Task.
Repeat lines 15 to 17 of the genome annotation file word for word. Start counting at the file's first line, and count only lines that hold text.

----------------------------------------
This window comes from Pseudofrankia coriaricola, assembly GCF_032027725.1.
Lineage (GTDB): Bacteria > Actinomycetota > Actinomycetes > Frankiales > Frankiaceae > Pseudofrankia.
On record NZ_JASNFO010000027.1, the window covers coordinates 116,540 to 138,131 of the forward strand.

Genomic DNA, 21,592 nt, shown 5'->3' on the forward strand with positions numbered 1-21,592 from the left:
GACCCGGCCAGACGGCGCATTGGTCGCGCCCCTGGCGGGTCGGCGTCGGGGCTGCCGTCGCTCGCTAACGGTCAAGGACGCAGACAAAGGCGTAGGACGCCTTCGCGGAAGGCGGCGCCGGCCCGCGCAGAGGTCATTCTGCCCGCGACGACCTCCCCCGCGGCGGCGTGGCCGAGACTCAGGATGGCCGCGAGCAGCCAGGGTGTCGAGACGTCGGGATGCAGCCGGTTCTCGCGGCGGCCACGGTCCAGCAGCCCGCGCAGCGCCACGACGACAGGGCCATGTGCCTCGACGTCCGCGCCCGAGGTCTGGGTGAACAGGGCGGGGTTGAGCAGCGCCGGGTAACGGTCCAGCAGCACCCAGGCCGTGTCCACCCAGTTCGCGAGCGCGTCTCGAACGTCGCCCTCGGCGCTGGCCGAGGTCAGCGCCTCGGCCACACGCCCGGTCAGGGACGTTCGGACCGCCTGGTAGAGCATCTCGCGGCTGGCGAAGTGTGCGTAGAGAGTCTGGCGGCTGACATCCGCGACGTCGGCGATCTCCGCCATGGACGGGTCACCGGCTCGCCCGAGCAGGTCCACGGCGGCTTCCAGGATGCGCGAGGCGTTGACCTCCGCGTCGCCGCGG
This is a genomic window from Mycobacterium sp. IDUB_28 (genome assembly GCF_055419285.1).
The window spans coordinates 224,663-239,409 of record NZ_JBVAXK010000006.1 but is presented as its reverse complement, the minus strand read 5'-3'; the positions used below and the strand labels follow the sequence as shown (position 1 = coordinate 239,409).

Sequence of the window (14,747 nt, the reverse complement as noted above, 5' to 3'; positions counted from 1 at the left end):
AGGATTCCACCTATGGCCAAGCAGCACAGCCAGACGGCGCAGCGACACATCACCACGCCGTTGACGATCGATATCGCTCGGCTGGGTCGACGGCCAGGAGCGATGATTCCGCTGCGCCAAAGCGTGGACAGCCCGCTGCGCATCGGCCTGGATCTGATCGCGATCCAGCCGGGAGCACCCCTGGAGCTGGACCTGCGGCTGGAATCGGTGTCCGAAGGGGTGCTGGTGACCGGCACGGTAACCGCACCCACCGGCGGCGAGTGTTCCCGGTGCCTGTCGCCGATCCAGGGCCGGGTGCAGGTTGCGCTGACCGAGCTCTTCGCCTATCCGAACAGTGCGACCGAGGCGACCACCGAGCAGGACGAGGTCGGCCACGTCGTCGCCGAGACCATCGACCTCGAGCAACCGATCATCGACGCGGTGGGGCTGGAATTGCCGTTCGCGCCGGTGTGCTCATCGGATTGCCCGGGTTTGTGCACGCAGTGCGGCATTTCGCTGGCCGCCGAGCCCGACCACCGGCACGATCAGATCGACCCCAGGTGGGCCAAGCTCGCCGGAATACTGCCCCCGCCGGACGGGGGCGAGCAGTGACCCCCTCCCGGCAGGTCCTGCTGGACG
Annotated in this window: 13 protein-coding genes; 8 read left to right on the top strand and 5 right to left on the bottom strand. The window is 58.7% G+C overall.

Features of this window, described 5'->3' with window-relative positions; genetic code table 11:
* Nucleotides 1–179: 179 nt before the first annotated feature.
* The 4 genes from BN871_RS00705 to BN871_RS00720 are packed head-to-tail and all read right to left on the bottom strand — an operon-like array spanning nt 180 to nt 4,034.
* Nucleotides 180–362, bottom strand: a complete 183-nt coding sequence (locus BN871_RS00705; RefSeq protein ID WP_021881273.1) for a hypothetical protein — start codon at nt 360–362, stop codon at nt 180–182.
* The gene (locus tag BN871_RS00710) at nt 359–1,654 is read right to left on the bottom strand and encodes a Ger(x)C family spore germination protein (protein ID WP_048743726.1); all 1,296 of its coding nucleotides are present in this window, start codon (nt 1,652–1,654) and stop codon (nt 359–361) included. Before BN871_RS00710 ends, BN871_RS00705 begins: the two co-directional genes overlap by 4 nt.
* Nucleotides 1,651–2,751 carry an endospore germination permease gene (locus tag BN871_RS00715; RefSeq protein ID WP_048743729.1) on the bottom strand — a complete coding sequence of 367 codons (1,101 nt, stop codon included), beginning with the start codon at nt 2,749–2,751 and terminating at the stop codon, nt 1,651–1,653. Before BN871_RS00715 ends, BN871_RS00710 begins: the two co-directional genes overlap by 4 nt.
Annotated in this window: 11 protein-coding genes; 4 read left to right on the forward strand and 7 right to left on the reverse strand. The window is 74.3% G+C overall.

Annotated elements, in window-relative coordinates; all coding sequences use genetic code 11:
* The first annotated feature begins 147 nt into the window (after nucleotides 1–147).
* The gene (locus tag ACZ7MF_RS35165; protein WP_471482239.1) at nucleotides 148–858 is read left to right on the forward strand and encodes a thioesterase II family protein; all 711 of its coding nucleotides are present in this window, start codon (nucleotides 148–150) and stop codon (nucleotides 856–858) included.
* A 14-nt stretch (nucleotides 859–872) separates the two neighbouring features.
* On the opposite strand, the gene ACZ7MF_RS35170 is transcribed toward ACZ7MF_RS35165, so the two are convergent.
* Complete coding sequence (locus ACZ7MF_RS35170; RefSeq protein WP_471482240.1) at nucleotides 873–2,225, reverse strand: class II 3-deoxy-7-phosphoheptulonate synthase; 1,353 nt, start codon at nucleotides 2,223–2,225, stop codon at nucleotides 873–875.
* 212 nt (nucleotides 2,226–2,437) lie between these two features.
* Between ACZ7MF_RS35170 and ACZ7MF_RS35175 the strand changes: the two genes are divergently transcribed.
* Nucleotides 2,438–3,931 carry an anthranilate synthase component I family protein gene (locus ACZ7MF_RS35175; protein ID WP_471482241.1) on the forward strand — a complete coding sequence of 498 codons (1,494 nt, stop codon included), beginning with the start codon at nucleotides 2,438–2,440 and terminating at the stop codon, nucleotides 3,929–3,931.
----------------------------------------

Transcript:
* The gene (locus tag BN871_RS00710) at nt 359–1,654 is read right to left on the bottom strand and encodes a Ger(x)C family spore germination protein (protein ID WP_048743726.1); all 1,296 of its coding nucleotides are present in this window, start codon (nt 1,652–1,654) and stop codon (nt 359–361) included. Before BN871_RS00710 ends, BN871_RS00705 begins: the two co-directional genes overlap by 4 nt.
* Nucleotides 1,651–2,751 carry an endospore germination permease gene (locus tag BN871_RS00715; RefSeq protein ID WP_048743729.1) on the bottom strand — a complete coding sequence of 367 codons (1,101 nt, stop codon included), beginning with the start codon at nt 2,749–2,751 and terminating at the stop codon, nt 1,651–1,653. Before BN871_RS00715 ends, BN871_RS00710 begins: the two co-directional genes overlap by 4 nt.
Annotated in this window: 11 protein-coding genes; 4 read left to right on the forward strand and 7 right to left on the reverse strand. The window is 74.3% G+C overall.